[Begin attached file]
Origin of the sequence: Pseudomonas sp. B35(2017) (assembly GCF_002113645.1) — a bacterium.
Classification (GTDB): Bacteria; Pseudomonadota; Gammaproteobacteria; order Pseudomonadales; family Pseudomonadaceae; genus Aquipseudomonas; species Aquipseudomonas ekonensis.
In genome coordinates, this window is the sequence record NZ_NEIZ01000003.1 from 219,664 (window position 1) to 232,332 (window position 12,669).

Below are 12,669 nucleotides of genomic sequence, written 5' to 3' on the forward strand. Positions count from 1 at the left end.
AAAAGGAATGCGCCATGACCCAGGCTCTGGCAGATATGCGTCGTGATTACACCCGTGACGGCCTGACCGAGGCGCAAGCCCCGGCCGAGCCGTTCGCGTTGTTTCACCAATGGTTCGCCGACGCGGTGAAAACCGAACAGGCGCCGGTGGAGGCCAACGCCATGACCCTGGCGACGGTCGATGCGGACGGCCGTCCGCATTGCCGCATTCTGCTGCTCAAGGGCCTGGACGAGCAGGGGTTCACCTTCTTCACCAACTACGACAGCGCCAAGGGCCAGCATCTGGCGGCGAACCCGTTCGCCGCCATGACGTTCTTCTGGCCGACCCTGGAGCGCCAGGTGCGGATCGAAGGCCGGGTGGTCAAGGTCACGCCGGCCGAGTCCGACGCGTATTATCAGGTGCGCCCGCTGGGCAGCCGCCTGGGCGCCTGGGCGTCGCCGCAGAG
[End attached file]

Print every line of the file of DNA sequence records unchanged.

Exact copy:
Origin of the sequence: Pseudomonas sp. B35(2017) (assembly GCF_002113645.1) — a bacterium.
Classification (GTDB): Bacteria; Pseudomonadota; Gammaproteobacteria; order Pseudomonadales; family Pseudomonadaceae; genus Aquipseudomonas; species Aquipseudomonas ekonensis.
In genome coordinates, this window is the sequence record NZ_NEIZ01000003.1 from 219,664 (window position 1) to 232,332 (window position 12,669).

Below are 12,669 nucleotides of genomic sequence, written 5' to 3' on the forward strand. Positions count from 1 at the left end.
AAAAGGAATGCGCCATGACCCAGGCTCTGGCAGATATGCGTCGTGATTACACCCGTGACGGCCTGACCGAGGCGCAAGCCCCGGCCGAGCCGTTCGCGTTGTTTCACCAATGGTTCGCCGACGCGGTGAAAACCGAACAGGCGCCGGTGGAGGCCAACGCCATGACCCTGGCGACGGTCGATGCGGACGGCCGTCCGCATTGCCGCATTCTGCTGCTCAAGGGCCTGGACGAGCAGGGGTTCACCTTCTTCACCAACTACGACAGCGCCAAGGGCCAGCATCTGGCGGCGAACCCGTTCGCCGCCATGACGTTCTTCTGGCCGACCCTGGAGCGCCAGGTGCGGATCGAAGGCCGGGTGGTCAAGGTCACGCCGGCCGAGTCCGACGCGTATTATCAGGTGCGCCCGCTGGGCAGCCGCCTGGGCGCCTGGGCGTCGCCGCAGAG